This shark sequel is competent to the core ... and in no way a threat to the original's legendary status.
Try finding a more prototypical sequel than “Jaws 2.”
The second in the four-film franchise hit theaters in 1978 minus much of what made the original so special. No epic scares, iconic deaths or cinematic genius from the director’s chai.
Taking Steven Spielberg out of the equation leaves a sizable mark.
That didn’t really matter. The film poked our perennial fear of open water. It shrewdly brought back the original’s star. Musical legend John Williams returned for a second round of sonic wonder.
For fans hypnotized by Bruce the Shark in round one, it scratched the itch started in 1975.
Chief Brody (Roy Scheider) is back on Amity, but now he’s more concerned with local politics than oversized sharks. That changes when people start disappearing on the eastern hamlet, although each case could be written off as accidental.
Brody knows better. Or at least he thinks he does, giving the film a false sense of dramatic tension. We know from the opening kill that Bruce 2 is on the loose.
Then again, “Jaws 2” has few ambitions beyond recycling Williams’ iconic score and squeezing more cash from Peter Benchley’s typewriter.
FAST FACT: Author Peter Benchley’s original title for his 1974 book? “Silence in the Deep.” He later changed course and dubbed it “Jaws.” The scribe’s father helped come up with the winning alternative.
Director Jeannot Szwarc had the unenviable task of replacing Spielberg. Imagine the pressure! Szwarc doesn’t even try mimicking that Spielberg touch, even if Williams’ score triggers familiar emotions.
Still, Szwarc offers a stable touch, something he’s brought to TV productions over the past four decades. Think “The Rockford Files” to “Grey’s Anatomy.” He’s no hack, nor does he deserve household name status like his predecessor.
For “Jaws 2,” that meant competent set pieces and a willingness to leverage the beach’s natural beauty. The film was actually shot on Florida’s Emerald Coast.
And there you have it. Solid, unremarkable scares. More of Williams running on autopilot. And a very capable hero in Scheider.
The actor wasn’t picture perfect handsome, but he had a grit that turned a generic hero role something special. Had they made “Jaws” today the gig might have gone to Dwayne Johnson or Jason “The Meg” Statham.
Scheider showed the folly of heroes who look like they could tackle a shark with their bare hands.
“Jaws 2” doesn‘t add much to Brody’s character here. He’s on autopilot, too, down to him gettin loopy after a massive job setback.
The film embraces its sequel status with the younger stars. Too much of the movie is dedicated to Brody’s teen son and his Central Casting chums. Talk about generic. There’s the goofy guy with the hat (future Melon Keith Gordon) and the girl who spends the third act in various states of shock (Donna Wilkes, who all but left show business following 1991’s “FBI: The Untold Stories”).
If there’s a Hall of Fame for characters you hope become fish food, Wilkes deserves a wing all her own.
Imagine being like, "Huh. What's in this old box from 1977?"
"Oh! Apparently nothing but 180 snapshots my dad took while working on the set of JAWS 2." https://t.co/nctneIEcT1
— Ted Geoghegan (@tedgeoghegan) August 3, 2018
Up until recently, a “Jaws 2” production offered exactly what a studio delivered on a sequel’s promises. Franchises weren’t the coin of the industry’s realm at the time. You didn’t have to sustain momentum or extend the storyline. Hollywood’s ambitions were more modest.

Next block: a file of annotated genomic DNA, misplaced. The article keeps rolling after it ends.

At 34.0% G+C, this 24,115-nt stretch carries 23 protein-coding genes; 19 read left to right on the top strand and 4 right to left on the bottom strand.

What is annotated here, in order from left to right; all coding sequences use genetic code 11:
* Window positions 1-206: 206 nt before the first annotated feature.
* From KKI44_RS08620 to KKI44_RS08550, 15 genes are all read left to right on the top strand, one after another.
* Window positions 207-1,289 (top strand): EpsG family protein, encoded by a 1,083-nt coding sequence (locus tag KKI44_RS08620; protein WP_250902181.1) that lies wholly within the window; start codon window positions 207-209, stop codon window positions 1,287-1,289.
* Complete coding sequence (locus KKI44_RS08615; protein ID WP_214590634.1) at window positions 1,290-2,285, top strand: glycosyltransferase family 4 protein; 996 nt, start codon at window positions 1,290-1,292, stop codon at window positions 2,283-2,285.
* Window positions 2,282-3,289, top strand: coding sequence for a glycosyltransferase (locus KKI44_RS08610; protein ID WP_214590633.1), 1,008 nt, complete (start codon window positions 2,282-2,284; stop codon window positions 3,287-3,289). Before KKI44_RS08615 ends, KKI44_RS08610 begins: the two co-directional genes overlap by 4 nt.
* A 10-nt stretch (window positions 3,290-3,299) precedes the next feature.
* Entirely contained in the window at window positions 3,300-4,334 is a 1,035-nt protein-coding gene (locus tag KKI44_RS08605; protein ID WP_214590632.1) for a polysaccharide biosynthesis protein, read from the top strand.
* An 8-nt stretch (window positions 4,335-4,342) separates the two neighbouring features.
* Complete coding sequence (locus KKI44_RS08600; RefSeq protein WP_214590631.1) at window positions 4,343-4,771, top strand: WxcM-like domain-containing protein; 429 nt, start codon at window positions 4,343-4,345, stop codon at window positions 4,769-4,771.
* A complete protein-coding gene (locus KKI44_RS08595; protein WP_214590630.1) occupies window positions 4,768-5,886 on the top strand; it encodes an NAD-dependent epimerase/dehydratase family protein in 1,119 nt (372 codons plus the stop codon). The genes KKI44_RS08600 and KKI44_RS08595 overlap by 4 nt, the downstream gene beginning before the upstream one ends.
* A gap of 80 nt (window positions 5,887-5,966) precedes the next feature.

Consider the excreble “Jaws 3D” and “Jaws IV: The Revenge” as prime examples. This sequence, arguably the film’s signature moment, exemplifies the sequel firing on its modest cylinders.
Today, studios pour more resources into your average sequel. That’s especially true of the first sequel. Score big and you’ve got a bona fide franchise on your hands with all the glories that portends.
- Sequel after sequel
- Combo box sets on home video
- Franchise spin-offs
- TV-related content
The stakes are too high for Hollywood to give sequels short shrift. It still happens, occasionally. Look at dreck like “Zoolander 2” as a prime example. Still, Hollywood’s deification of sequels wasn’t as urgent in 1978 as it stands today.
Spielberg got out of the “Jaws” business right away after his handiwork became a blockbuster. He did so with a dollop of regret all the same. He had ittle interest in traditional sequel but toyed with a prequel project.
Recreate the real-life journey of the USS Indianapolis, the tragedy name-checked by Robert Shaw’s Quint in the first film.
The studio blanched at the concept. Today, Spielberg could hand deliver an idea on a cocktail napkin and six studios would fight for the rights. In the late 1970s, his star was bright but not iridescent.
DID YOU KNOW? Robert Shaw had trouble staying sober during the “Jaws” shoot. His big monologue sequence, as a result, proved unusual to Spielberg. A remorseful Shaw asked for a do-over. He showed up to the set sober and nailed the sequence.
“Jaws 2” offers plenty of recycled moments like Brody consulting a marine biologist not nameed Hooper. Richard Dreyfuss’ character is acknowledged mid-film, explaining why he doesn’t even make a cameo.
Other shared moments? The false alarm beach scare, teens disobeying their parents and Brody’s underwritten wife (Lorraine Gary) attempting to soothe her husband’s nerves.
The third film in the series shook up that tempate with disastrous results … in three dimensions. Michael Caine shot the fourth film to build a beautiful house, not revive a dying franchise.
“Jaws 2” copied the source material well enough for an $81 million haul. The 1975 classic earned $260 million. There’s no shame in standing in the shadow of film royalty. Crafting a watchable shark thrill remains a credible strategy in our Sharknado-obsessed times.